Published on:

Know Your Role. Mitigate Your Federal Sentence


Nine times out of ten if a person is indicted in a Federal criminal case, they will most likely be charged in a conspiracy.  Generically, a conspiracy is nothing more than an agreement to commit some type of criminal act.  18 U.S.C. 371 is the most general form of conspiracy and requires the following to be proven in the 11th Circuit:

  1. The existence of an agreement to achieve and unlawful objective;
  2. A defendant’s knowing and voluntary participation in the conspiracy;
  3. the commission of an overt act in furtherance of the conspiracy.

The overt act need not be committed by you, any conspirator in the agreement can commit the overt act.  United States v. Isaacson 752 F.3d 1291, 1303 (11th Cir. 2014).  Why does the Department of Justice wield the sword that is a conspiracy charge?  Because it’s easy to prove and under our Federal Sentencing Guidelines it can allow them to increase your potential penalty for relevant conduct.  In a fraud case they can add more intended loss monies.  In a drug case they can add more drug weight due to the reasonably foreseeable actions of co-conspirators.  However, while a conspiracy charge most definitely provides a benefit to the Feds, being one of many other actors might allow for a mitigating role argument under Federal Sentencing Guideline 3B1.2.

Federal Sentencing Guideline 3B1.2 analyzes your role in the criminal act and if such a role is considered “minimal,” you could benefit by a four level reduction in your total offense level.  If your role is considered to be “minor,” you could still benefit by a two level reduction.  Lastly, if your conduct falls somewhere in between, you might be able to split the difference and receive a three level reduction.  The determination as to whether a mitigating role reduction applies is primarily a fact based determination.  The determination whether to apply subsection a minimal, minor, or an intermediate adjustment, is based on the totality of the circumstances of the allegation and involves a determination that relies heavily on the facts of the particular case.

In determining whether to apply an intermediate adjustment, the court should consider the following non-exhaustive list of factors:

(i) How well the defendant understood the scope and structure of the criminal activity;

(ii) How much the defendant participated in planning or organizing the criminal activity;

(iii) If the  the defendant exercised decision-making authority or influenced the exercise of decision-making authority;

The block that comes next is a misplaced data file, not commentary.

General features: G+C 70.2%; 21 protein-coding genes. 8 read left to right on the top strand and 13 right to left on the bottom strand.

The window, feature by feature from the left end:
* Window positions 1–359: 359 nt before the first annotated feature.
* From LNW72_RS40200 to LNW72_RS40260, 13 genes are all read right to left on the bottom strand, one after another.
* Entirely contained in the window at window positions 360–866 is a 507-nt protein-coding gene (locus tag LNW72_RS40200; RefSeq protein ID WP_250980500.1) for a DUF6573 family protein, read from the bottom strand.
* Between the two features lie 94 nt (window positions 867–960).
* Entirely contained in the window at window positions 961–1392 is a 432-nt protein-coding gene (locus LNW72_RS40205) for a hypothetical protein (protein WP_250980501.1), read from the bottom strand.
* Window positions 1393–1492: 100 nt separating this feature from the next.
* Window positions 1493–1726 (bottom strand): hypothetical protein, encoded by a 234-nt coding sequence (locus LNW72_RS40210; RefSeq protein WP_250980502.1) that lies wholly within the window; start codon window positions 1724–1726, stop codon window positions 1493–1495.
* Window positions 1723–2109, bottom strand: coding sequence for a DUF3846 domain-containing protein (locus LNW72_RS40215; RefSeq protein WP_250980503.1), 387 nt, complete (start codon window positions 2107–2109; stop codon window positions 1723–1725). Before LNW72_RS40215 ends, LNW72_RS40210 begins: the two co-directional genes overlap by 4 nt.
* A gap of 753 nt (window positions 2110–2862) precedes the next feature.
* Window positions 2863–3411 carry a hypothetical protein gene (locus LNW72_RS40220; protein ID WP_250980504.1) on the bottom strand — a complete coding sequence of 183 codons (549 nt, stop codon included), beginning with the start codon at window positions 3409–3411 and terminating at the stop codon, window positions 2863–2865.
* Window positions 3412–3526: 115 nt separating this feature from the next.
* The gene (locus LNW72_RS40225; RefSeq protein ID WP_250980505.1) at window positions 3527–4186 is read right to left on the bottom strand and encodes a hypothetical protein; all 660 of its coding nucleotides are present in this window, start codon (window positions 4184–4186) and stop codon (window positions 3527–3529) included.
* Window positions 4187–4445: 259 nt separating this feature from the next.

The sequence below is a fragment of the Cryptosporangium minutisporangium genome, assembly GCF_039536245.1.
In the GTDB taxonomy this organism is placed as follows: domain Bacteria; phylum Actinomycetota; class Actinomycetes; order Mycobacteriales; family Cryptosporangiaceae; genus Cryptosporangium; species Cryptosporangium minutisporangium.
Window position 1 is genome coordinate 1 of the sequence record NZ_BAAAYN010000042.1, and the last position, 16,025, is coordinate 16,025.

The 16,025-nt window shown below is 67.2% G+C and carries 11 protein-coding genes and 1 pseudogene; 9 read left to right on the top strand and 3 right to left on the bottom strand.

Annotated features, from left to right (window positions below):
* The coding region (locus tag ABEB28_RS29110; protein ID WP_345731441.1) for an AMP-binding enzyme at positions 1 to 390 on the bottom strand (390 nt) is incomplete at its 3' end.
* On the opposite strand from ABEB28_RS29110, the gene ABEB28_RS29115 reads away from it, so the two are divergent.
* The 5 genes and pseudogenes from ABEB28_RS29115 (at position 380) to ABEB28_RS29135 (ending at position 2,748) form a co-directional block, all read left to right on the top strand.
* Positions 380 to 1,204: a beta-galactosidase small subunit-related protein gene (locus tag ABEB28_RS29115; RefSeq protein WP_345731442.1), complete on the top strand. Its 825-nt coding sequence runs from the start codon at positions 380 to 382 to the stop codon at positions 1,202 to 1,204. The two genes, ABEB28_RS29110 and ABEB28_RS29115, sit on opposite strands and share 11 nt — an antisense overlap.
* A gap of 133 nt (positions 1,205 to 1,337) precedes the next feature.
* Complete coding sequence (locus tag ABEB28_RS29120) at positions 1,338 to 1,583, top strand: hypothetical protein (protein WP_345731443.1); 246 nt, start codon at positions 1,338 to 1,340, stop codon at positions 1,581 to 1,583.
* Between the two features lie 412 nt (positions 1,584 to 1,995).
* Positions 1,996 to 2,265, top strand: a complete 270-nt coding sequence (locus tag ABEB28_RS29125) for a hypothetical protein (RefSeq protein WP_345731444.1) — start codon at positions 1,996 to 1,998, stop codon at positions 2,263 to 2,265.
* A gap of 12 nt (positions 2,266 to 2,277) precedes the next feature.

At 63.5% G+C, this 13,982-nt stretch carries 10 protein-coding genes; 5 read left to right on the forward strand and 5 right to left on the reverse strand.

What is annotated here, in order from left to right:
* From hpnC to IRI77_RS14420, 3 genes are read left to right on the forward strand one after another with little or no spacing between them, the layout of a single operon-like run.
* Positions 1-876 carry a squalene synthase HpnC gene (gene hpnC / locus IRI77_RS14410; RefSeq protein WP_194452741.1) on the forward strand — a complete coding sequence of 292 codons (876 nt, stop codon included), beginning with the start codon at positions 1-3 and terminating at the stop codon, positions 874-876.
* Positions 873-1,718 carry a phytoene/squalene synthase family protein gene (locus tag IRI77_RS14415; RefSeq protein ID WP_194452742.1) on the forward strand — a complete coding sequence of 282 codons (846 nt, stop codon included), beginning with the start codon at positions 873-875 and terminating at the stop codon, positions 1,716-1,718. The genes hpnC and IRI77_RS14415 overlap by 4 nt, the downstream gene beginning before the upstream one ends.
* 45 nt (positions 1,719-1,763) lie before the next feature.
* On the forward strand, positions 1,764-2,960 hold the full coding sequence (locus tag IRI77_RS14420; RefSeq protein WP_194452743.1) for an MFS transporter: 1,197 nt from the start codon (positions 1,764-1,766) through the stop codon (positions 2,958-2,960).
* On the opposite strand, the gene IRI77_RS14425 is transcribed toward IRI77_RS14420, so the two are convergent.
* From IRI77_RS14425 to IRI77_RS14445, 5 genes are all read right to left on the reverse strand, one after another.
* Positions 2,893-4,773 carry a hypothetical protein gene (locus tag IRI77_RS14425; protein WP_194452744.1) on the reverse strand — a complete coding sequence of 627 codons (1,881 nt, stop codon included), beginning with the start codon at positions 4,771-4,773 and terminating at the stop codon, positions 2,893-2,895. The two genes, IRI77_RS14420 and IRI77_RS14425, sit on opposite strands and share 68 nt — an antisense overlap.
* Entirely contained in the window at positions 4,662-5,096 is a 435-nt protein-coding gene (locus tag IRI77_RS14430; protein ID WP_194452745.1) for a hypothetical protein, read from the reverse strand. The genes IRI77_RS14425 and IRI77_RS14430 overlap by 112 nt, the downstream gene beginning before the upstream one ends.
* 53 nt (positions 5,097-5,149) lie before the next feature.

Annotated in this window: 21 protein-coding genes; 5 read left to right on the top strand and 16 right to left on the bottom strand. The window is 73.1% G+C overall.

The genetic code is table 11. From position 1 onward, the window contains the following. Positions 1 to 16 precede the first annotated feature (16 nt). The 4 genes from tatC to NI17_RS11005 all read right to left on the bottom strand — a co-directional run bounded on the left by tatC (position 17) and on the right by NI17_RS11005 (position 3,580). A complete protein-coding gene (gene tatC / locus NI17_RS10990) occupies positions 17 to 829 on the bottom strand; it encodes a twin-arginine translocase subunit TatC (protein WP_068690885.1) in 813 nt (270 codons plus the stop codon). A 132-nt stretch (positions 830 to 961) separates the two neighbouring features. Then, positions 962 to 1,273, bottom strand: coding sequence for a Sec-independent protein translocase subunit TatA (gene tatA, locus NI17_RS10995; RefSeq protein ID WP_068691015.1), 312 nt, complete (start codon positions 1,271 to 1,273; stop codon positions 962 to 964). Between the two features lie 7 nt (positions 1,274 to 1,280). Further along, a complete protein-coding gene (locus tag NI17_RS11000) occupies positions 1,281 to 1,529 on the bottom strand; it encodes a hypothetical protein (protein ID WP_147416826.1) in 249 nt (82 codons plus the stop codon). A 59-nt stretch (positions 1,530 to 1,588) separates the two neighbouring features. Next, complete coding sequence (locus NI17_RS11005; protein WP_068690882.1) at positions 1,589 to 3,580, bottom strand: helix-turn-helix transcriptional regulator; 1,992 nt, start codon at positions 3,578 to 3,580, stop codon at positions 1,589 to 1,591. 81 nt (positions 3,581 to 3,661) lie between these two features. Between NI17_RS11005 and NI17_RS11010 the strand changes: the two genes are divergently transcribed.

(iv) the nature and extent of the defendant’s participation in the commission of the criminal activity, including the acts the defendant performed and the responsibility and discretion the defendant had in performing those acts;

(v) How much did the the defendant benefit from the criminal activity.

Federal Criminal Attorneys will often make a pitch for a minor role reduction in drug cases where they might represent a drug courier.  One argument we make is that because our client is not on the polar ends of the conspiracy and is but a fungible cog in the scheme, they should be considered for mitigating role.  In other words, because the individual is not a manufacturer of the drug, using special skills, dangerous security measures to protect the manufacturing process, or in depth planning for transfer down the chain of delivery, they have a lesser role.  Similarly, because they are not an end distributor, skilled in selling the drug, cutting the drug to increase their available product, or deciding to whom and where to sell, the role is lesser than an end distributor.  Much akin to a common carrier of goods from legitimate producers and distributors, the role of the individual moving the product is fungible.  No real skill is required and our Federal criminal lawyers have yet to see a drug courier possess a proprietary interest in the actual product.  In other words, they are being paid for their service with no ownership interest in the drug product.  Couriers are a dime a dozen and for that reason, they are generally better candidates for mitigating role reductions.

A similar argument could be made in a check cashing fraud scheme.  If the individual being sentenced was limited in their role to driving someone to and from banks to execute the fraud, while their role in driving to the banks might be essential, their culpability is lesser than one who actively commits the fraud.  As such, their role might be considered minor, minimal, or in between.

If you or a loved one are facing Federal criminal charges, contact Tampa Federal Criminal Lawyer Jason Mayberry today at 813-444-7435 for a free consultation.

Contact Information